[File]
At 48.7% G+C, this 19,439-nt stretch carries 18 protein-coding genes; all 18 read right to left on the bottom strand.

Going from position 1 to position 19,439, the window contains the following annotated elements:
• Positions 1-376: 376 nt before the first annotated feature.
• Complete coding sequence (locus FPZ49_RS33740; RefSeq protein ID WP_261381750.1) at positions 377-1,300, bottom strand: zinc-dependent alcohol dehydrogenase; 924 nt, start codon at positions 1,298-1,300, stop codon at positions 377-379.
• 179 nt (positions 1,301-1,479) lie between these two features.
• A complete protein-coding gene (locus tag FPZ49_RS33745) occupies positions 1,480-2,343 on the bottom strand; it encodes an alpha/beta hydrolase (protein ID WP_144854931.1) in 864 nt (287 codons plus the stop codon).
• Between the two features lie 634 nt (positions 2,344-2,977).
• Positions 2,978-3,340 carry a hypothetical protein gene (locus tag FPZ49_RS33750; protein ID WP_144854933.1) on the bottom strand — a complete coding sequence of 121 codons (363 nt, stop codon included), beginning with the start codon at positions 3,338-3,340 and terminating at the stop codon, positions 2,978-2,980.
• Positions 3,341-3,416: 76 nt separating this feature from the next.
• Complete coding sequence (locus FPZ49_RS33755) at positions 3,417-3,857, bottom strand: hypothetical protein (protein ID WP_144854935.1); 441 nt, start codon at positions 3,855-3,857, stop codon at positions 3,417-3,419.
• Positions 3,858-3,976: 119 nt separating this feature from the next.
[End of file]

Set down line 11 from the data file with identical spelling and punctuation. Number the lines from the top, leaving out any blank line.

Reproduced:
• Positions 3,858-3,976: 119 nt separating this feature from the next.